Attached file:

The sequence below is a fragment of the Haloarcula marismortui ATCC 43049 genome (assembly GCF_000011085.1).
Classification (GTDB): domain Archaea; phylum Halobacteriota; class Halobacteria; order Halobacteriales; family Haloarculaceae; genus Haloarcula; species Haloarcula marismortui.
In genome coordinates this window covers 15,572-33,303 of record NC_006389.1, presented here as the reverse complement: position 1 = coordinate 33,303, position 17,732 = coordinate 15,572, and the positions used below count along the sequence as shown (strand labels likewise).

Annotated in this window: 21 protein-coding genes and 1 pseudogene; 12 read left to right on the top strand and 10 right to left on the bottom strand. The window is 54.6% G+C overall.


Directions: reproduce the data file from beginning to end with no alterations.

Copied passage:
The sequence below is a fragment of the Haloarcula marismortui ATCC 43049 genome (assembly GCF_000011085.1).
Classification (GTDB): domain Archaea; phylum Halobacteriota; class Halobacteria; order Halobacteriales; family Haloarculaceae; genus Haloarcula; species Haloarcula marismortui.
In genome coordinates this window covers 15,572-33,303 of record NC_006389.1, presented here as the reverse complement: position 1 = coordinate 33,303, position 17,732 = coordinate 15,572, and the positions used below count along the sequence as shown (strand labels likewise).

Annotated in this window: 21 protein-coding genes and 1 pseudogene; 12 read left to right on the top strand and 10 right to left on the bottom strand. The window is 54.6% G+C overall.